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Google’s core algorithm update: Who benefited, who lost out, and what can we learn?

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There’s been much talk recently about Google implementing a broad core algorithm update.

A couple of weeks ago, webmasters started to notice changes to their search rankings which many suspected were due to an update to Google’s core algorithm. Google subsequently confirmed this via a tweet to its Search Liaison account, manned by former Search Engine Land editor and Search Engine Watch founder Danny Sullivan.

Google has suggested that this update has nothing to do with the quality of content, and instead focuses on improving the quality of the SERPs. At SMX West, Nathan Johns, a search quality analyst at Google, stated in an AMA session[2] that the core update was designed to “reward under-rewarded sites” rather than award penalties.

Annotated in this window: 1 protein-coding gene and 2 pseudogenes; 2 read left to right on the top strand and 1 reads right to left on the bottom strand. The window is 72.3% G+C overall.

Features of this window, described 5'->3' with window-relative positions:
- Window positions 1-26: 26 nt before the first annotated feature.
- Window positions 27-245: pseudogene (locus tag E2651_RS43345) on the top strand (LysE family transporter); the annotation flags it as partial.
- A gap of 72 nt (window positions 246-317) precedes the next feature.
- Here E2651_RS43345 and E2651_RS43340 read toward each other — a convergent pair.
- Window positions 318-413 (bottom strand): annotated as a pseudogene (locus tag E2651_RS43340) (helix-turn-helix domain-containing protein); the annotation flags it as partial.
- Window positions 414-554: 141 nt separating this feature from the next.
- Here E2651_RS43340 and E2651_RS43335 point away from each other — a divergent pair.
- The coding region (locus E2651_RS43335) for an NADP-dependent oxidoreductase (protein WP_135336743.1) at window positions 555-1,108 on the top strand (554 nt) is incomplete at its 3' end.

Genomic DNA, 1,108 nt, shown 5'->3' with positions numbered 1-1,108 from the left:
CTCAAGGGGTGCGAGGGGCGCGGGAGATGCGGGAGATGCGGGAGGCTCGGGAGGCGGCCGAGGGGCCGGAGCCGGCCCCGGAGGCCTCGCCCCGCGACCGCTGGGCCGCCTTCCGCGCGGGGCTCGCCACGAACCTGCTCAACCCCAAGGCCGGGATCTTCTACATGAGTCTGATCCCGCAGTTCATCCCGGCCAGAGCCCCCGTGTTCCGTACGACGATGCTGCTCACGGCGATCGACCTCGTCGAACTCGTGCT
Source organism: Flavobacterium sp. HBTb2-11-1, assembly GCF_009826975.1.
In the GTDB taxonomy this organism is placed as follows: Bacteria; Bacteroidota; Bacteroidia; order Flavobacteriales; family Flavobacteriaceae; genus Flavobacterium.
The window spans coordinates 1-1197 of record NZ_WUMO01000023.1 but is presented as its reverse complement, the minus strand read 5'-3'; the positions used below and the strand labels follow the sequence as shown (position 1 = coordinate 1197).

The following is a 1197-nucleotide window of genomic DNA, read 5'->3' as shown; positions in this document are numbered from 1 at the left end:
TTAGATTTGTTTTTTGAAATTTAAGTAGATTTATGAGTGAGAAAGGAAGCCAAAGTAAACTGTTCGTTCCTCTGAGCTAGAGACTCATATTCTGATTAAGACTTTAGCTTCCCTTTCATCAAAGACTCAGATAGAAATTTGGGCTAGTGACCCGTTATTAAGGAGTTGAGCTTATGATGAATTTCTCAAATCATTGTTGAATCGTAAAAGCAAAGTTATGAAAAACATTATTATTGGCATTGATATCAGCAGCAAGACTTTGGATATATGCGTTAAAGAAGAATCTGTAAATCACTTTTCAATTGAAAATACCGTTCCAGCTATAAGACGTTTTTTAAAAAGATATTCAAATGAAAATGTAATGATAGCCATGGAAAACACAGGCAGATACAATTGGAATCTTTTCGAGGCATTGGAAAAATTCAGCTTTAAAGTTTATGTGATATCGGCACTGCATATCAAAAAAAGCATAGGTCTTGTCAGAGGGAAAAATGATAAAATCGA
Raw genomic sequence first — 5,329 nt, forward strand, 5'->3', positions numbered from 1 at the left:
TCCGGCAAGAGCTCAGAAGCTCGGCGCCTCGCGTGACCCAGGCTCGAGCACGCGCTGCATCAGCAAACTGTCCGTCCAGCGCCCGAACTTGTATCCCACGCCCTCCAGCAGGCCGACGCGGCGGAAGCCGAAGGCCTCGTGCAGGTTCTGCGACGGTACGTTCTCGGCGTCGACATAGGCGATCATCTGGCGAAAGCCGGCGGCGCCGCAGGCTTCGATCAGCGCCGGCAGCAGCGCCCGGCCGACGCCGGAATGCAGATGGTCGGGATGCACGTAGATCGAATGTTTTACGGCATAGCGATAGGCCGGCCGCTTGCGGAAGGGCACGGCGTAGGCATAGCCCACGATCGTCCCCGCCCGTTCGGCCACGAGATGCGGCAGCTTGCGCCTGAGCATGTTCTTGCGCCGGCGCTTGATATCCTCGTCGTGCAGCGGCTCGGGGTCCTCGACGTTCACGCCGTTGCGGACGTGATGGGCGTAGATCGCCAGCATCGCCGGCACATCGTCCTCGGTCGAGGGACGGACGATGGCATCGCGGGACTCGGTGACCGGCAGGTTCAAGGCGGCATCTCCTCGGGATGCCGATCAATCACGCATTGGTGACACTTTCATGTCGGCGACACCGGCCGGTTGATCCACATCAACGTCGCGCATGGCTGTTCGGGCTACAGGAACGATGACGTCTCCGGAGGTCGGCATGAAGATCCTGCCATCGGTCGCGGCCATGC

At Pi Datametrics[3], our data on organic search rankings would tend to confirm this, as the only real losses we’ve seen – while dramatic – were generally short-lived, and occurred in the run-up to the update itself.

However, if Google wasn’t testing quality, what exactly were they testing?

I turned to the SERPs to have a look, going back in time to the period just before, during and after the recent update. I asked Google a relatively simple question, then analyzed the results to detect any rumblings or suspicious flux.

Testing the Google broad core algorithm update

Google Query: What’s the best toothpaste?

Google’s Broad Core Algorithm Update - Pi Datametrics test 1

 

Google’s Broad Core Algorithm Update - Pi Datametrics test key 1

I’ve focused primarily on content that was visible on

Read more from our friends at Search Engine Watch

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